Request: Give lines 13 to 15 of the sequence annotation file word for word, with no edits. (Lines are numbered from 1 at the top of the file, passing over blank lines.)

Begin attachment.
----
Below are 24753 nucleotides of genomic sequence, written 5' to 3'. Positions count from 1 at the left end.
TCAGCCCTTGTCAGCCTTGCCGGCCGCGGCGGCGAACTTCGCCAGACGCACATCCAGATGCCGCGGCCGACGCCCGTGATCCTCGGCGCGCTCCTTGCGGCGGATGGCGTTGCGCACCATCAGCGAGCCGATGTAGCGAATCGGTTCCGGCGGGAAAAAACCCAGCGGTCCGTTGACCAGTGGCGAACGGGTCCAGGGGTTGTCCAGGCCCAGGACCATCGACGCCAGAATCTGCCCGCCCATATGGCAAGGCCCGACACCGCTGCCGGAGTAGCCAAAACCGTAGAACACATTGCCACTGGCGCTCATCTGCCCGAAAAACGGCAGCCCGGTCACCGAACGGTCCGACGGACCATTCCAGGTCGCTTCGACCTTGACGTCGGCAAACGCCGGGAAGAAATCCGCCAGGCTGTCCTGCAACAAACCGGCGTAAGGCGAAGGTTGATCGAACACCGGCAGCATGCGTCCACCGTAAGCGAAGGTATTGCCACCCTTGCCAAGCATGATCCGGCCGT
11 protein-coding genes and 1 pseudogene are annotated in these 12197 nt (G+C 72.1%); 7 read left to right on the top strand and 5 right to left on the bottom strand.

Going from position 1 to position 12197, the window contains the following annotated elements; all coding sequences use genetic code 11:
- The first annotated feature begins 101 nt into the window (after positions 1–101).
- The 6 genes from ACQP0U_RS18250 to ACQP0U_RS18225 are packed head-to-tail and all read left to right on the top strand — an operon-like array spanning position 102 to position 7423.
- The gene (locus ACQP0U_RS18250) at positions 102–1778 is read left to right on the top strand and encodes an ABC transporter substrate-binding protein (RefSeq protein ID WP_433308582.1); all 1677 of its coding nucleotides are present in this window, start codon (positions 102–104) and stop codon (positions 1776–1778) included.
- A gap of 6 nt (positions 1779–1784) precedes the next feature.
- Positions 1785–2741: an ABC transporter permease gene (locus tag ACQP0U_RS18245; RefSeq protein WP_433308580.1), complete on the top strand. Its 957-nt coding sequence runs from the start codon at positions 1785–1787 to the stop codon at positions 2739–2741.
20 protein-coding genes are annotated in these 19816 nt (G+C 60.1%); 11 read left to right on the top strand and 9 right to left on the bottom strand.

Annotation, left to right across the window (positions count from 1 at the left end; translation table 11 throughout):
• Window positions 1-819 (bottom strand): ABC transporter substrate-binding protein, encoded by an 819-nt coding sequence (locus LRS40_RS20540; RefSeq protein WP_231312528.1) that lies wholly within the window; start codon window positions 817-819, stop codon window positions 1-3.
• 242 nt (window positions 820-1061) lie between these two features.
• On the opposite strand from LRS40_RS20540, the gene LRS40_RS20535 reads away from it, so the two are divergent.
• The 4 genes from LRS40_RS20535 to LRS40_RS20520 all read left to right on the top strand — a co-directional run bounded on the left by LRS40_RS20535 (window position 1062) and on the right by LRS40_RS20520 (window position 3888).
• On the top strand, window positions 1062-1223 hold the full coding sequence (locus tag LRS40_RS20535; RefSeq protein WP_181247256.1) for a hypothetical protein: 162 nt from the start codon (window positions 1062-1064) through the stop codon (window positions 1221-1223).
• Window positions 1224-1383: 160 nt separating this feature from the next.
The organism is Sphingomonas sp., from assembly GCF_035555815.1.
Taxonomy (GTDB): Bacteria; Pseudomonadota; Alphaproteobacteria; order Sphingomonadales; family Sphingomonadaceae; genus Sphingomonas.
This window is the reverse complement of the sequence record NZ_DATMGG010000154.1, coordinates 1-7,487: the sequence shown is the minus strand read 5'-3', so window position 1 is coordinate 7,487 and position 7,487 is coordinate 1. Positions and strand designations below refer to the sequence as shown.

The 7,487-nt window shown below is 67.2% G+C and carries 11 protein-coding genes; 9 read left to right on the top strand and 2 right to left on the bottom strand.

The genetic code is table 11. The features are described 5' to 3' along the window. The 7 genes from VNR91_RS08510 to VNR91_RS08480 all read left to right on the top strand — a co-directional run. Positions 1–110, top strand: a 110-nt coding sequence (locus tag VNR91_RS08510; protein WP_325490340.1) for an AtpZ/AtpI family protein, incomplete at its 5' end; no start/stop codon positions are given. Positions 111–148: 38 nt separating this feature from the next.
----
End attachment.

• 242 nt (window positions 820-1061) lie between these two features.
• On the opposite strand from LRS40_RS20540, the gene LRS40_RS20535 reads away from it, so the two are divergent.
• The 4 genes from LRS40_RS20535 to LRS40_RS20520 all read left to right on the top strand — a co-directional run bounded on the left by LRS40_RS20535 (window position 1062) and on the right by LRS40_RS20520 (window position 3888).